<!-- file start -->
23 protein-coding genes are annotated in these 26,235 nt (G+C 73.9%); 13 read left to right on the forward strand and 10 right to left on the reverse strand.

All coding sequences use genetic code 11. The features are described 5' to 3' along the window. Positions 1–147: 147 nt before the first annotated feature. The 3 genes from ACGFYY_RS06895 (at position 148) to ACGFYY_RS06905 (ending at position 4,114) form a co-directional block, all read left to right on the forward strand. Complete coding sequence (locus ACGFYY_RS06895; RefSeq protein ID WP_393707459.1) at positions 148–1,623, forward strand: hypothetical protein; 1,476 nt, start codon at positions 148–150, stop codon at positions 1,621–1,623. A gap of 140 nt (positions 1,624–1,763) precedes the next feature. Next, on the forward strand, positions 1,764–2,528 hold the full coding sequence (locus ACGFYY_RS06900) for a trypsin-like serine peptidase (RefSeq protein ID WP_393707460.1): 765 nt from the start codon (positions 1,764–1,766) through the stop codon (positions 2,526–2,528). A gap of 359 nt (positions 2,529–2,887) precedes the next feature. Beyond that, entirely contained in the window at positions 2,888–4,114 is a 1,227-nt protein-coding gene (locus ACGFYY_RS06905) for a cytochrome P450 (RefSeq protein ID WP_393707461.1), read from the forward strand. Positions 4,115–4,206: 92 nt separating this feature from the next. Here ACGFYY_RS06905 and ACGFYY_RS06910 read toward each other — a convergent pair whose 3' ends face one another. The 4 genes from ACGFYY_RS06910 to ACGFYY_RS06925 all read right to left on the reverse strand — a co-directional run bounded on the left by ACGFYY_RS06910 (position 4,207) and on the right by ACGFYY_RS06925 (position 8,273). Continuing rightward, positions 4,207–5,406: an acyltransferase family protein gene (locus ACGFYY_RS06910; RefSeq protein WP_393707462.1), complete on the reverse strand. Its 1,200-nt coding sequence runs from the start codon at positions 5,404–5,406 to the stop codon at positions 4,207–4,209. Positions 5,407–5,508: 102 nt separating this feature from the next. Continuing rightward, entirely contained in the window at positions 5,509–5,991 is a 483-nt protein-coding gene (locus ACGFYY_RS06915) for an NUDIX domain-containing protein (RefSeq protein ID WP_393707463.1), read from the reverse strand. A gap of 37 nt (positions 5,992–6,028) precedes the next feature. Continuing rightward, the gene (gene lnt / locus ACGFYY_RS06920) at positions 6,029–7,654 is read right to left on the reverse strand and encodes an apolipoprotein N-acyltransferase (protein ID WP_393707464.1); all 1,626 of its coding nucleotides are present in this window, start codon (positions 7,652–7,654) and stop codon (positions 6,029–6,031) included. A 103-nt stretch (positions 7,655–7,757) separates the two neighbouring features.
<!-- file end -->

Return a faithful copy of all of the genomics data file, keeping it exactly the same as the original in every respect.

23 protein-coding genes are annotated in these 26,235 nt (G+C 73.9%); 13 read left to right on the forward strand and 10 right to left on the reverse strand.

All coding sequences use genetic code 11. The features are described 5' to 3' along the window. Positions 1–147: 147 nt before the first annotated feature. The 3 genes from ACGFYY_RS06895 (at position 148) to ACGFYY_RS06905 (ending at position 4,114) form a co-directional block, all read left to right on the forward strand. Complete coding sequence (locus ACGFYY_RS06895; RefSeq protein ID WP_393707459.1) at positions 148–1,623, forward strand: hypothetical protein; 1,476 nt, start codon at positions 148–150, stop codon at positions 1,621–1,623. A gap of 140 nt (positions 1,624–1,763) precedes the next feature. Next, on the forward strand, positions 1,764–2,528 hold the full coding sequence (locus ACGFYY_RS06900) for a trypsin-like serine peptidase (RefSeq protein ID WP_393707460.1): 765 nt from the start codon (positions 1,764–1,766) through the stop codon (positions 2,526–2,528). A gap of 359 nt (positions 2,529–2,887) precedes the next feature. Beyond that, entirely contained in the window at positions 2,888–4,114 is a 1,227-nt protein-coding gene (locus ACGFYY_RS06905) for a cytochrome P450 (RefSeq protein ID WP_393707461.1), read from the forward strand. Positions 4,115–4,206: 92 nt separating this feature from the next. Here ACGFYY_RS06905 and ACGFYY_RS06910 read toward each other — a convergent pair whose 3' ends face one another. The 4 genes from ACGFYY_RS06910 to ACGFYY_RS06925 all read right to left on the reverse strand — a co-directional run bounded on the left by ACGFYY_RS06910 (position 4,207) and on the right by ACGFYY_RS06925 (position 8,273). Continuing rightward, positions 4,207–5,406: an acyltransferase family protein gene (locus ACGFYY_RS06910; RefSeq protein WP_393707462.1), complete on the reverse strand. Its 1,200-nt coding sequence runs from the start codon at positions 5,404–5,406 to the stop codon at positions 4,207–4,209. Positions 5,407–5,508: 102 nt separating this feature from the next. Continuing rightward, entirely contained in the window at positions 5,509–5,991 is a 483-nt protein-coding gene (locus ACGFYY_RS06915) for an NUDIX domain-containing protein (RefSeq protein ID WP_393707463.1), read from the reverse strand. A gap of 37 nt (positions 5,992–6,028) precedes the next feature. Continuing rightward, the gene (gene lnt / locus ACGFYY_RS06920) at positions 6,029–7,654 is read right to left on the reverse strand and encodes an apolipoprotein N-acyltransferase (protein ID WP_393707464.1); all 1,626 of its coding nucleotides are present in this window, start codon (positions 7,652–7,654) and stop codon (positions 6,029–6,031) included. A 103-nt stretch (positions 7,655–7,757) separates the two neighbouring features.